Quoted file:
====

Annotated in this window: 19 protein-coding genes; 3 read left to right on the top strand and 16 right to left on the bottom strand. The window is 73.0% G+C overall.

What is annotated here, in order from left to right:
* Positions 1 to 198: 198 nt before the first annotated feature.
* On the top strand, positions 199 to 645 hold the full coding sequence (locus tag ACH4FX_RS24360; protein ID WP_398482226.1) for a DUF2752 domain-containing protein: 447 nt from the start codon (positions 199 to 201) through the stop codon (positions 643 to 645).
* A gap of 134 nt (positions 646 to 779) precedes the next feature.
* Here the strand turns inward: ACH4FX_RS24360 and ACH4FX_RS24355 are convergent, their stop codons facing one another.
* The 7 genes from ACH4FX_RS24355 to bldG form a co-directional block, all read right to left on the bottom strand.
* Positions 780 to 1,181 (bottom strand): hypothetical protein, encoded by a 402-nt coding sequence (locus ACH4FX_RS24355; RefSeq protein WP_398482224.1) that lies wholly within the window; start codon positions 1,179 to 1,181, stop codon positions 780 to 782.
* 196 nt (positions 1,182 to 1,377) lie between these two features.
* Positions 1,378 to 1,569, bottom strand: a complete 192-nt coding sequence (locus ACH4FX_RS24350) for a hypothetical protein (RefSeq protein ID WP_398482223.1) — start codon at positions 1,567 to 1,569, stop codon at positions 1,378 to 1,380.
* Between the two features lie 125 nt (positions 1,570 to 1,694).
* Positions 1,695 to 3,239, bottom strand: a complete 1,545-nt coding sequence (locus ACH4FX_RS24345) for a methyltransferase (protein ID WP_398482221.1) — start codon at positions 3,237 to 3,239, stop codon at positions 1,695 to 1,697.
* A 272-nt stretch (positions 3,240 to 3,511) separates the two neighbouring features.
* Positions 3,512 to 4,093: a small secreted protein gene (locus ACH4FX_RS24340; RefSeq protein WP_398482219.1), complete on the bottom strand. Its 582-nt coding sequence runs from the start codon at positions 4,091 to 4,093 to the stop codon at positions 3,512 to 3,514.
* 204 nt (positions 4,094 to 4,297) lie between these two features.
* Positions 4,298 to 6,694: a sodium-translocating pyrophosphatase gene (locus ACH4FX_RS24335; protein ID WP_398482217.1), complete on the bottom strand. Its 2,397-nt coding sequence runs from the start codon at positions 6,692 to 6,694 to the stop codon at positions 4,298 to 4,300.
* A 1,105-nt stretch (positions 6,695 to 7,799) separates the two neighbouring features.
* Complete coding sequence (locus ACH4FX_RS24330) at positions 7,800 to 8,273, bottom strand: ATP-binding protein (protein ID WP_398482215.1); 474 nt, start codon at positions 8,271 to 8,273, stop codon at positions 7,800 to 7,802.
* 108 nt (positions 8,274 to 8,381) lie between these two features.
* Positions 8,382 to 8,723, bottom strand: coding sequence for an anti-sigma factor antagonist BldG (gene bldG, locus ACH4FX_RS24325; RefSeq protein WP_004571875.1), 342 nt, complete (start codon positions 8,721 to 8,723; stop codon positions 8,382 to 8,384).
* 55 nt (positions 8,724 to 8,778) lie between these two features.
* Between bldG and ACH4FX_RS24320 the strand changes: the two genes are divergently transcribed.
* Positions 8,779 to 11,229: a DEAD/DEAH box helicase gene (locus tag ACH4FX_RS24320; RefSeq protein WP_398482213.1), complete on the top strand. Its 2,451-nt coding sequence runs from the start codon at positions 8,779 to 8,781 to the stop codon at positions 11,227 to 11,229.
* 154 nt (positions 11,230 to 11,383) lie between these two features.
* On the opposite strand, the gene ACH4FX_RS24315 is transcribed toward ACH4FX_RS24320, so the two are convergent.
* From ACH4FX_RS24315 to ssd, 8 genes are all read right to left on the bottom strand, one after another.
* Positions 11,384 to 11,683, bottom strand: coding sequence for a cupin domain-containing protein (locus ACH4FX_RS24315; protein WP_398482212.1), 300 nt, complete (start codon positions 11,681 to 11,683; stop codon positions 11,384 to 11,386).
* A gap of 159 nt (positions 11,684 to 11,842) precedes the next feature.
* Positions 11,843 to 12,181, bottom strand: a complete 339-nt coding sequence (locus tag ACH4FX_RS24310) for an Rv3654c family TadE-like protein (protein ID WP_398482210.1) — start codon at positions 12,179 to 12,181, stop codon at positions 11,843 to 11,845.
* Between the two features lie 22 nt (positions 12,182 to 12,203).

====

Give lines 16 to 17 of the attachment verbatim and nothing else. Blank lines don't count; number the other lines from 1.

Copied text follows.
* Positions 4,298 to 6,694: a sodium-translocating pyrophosphatase gene (locus ACH4FX_RS24335; protein ID WP_398482217.1), complete on the bottom strand. Its 2,397-nt coding sequence runs from the start codon at positions 6,692 to 6,694 to the stop codon at positions 4,298 to 4,300.
* A 1,105-nt stretch (positions 6,695 to 7,799) separates the two neighbouring features.